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catdad ๐Ÿ’– @tcql

hi i'm a software engineer and i worked in the web for a good 8 years before i ever realized what the abbreviations i18n and l10n (internationalization and localization) stood for

literally i knew what they were *about*, but thought the numbers had something to do with some funky standards body or some shit

numeronyms of this form are bad so so so so bad don't

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@tcql dont tell me what to do you're not my d1d


those are pretty unintuitive.

@tcql would you say they aren't very good for a11y

@tcql It's the dumbest thing that "a11y" is totally unaccessible to anyone that hasn't heard it before. Needs to go.

@tcql Thank you!
That always seemed an aberration to me that the word for "making sure everybody is understating my software" and "making sure everybody can use my software" are totally incomprehensible.

@tcql these are my children, Ayeighteenn and L'tenn

@nire @tcql So, are you sayimg that using l10n is bad for i18n ๐Ÿค” ?

@Sylvhem @tcql @nire That's actually a good point, never thought about it before.

We've always fancied IBM's g11n, reminds us of of a cold gin and tonic after getting completely twisted out of shape by conflicting implementation patterns of internationalisation and localisation.

And it avoids comments about -z- vs -s- in en-US and en-NZ spellings.


@sophieactual It's probably simpler to just choose a way to spell those words in your project and to roll with it ^^.

@nire @tcql

@Sylvhem @tcql @nire? True.

The brevity does appeal to the assembly programmer in us though.

Never encountered an i18n'd and l10n'd assembler, does such an animal even exist?

@nire @tcql @Sylvhem

*laughs at selves disparigingly*

This is all getting a bit l33tist.

@tcql At least, the W3C has nothing to do with R6RS...

@tcql @pixelpaperyarn oh god yes. And yet somehow a11y is even worse because (a) the abbreviation is really inaccessible so COME ON PEOPLE and (b) it just looks so much like "ally".

@tcql You mean those things aren't very... accessible? *badum tschhh.*

@tcql I don't understand why anyone ever thought they were a good idea.

@djsundog @InspectorCaracal @tcql
1. USB doesnโ€™t get spelled out
2. There arenโ€™t regional spelling differences in Universal Serial Bus

@USBloveDog @InspectorCaracal @tcql
1. then why do the words exist
2. this argument doesn't apply to accessibility which gets the same shitty abbreviation tactic

@djsundog @InspectorCaracal @tcql

1. Those are three shorter words which are all used fairly often in different contexts. Even if usb has no inherent meaning, weโ€™d still use the words universal, serial, and bus
2. I completely agree the a11y is complete BS. The biggest pros of I18n are that it reminds you that strings lengths can vary wildly between languages and that you canโ€™t make assumptions about what is a valid letter.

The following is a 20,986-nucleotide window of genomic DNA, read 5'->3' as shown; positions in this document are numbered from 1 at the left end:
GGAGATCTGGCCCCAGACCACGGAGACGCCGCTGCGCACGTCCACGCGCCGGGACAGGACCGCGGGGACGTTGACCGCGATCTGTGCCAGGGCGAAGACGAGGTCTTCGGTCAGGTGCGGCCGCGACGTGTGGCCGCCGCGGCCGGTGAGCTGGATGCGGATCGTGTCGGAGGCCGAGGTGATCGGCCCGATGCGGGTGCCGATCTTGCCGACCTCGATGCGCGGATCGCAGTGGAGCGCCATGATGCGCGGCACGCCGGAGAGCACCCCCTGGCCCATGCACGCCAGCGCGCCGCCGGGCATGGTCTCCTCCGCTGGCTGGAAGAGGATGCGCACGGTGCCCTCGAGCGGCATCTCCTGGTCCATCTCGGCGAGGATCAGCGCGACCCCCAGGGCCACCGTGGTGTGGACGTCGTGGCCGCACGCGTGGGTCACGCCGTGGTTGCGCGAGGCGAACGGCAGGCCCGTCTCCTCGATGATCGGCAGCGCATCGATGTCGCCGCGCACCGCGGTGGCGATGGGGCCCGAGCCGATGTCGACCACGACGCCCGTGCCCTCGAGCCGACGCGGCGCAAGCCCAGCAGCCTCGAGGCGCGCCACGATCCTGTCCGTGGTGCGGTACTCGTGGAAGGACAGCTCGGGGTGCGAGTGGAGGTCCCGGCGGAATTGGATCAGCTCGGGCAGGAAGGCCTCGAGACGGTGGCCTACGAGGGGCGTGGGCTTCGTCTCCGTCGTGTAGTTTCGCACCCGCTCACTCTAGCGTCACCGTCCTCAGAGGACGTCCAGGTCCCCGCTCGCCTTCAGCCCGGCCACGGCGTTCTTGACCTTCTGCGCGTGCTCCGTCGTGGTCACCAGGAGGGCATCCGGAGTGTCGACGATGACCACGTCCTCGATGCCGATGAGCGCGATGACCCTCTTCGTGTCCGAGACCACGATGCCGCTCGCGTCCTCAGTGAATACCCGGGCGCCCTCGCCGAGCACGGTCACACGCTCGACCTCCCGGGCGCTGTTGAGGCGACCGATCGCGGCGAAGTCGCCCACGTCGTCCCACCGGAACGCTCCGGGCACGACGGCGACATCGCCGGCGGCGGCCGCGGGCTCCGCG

@USBloveDog @InspectorCaracal @tcql it doesn't remind me of either of those things. it reminds me we habitually overcomplicate our jargon. :)

@USBloveDog @djsundog @tcql ... then why are you defining the word by its length?? I'm even MORE confused by it existing now.

@USBloveDog @tcql I am not saying abbreviating them doesn't make sense, but the specific choice of abbreviation is terrible and illogical from the angle of actual communication.

@tcql @USBloveDog For example, the fansub community has used TL for translator or translation for years, which is shorter and yet also less opaque than t9n.

@tcql also firefox's new thing is being called e10s

I don't even know what it stands for or what it does but I know it adds an "e10s (<cryptic numbers>)" after every page title

@staticsafe @tcql that's an odd name for a software thing. what does it do?

@Felthry @tcql Mozilla's wiki seems to be down but:

It's the name of the project for multi-process stuff that is in Firefox now

@staticsafe @Felthry @tcql oh what, I thought you just made that up bc the word happened to fit.

@tcql I hate those! It's like, I'm never conscious of exactly how many letters are in a word, so how am I gonna know what this means.
Even something like loc'n and int'n would be so much better

@tcql That is definitely a barn door that needs closing.

@tcql You have got to be kidding me! This is the worst example of 'being clever' i have seen from programmers

@tcql n7ms (numeronyms) are all about the a11y (accessibility)

@tcql So something is bad because you didn't have the curiosity or the inclination to ever look up what it meant?

Or is it that the shorter version's meaning is not immediately obvious? Because, by that logic, you must think compression is evil, too.

@josemanuel compression is not meant to be human readable. obscure abbreviations that aren't even obviously recognizable as abbreviations are bad, especially when used in situations like a11y (accessibility), which is especially laughable because it's not accessible at all, and they *are* meant to be seen by humans

this is not a matter of curiosity to look it up, it's intentional obfuscation of something that does not need to obfuscated

@tcql So what you're saying is that, if you worked in internationalisation or localisation, you'd rather write the words in full every time instead of abbreviating them to something everyone in the field would understand or easily look up?

Also, have you noticed that these particular abbreviations make sense for different spellings of the word in English and in several other languages? You can't deny that they're ingenious.

@tcql @synaesthetica wow! that's the only system behind the 10,11,18 etc? Just the number of letters? I knew what they are for a long time, but I never looked into why exactly these weird names were picked.

@ng0 @synaesthetica lol right! that's why i think it's terrible! nobody can intuitively understand what it means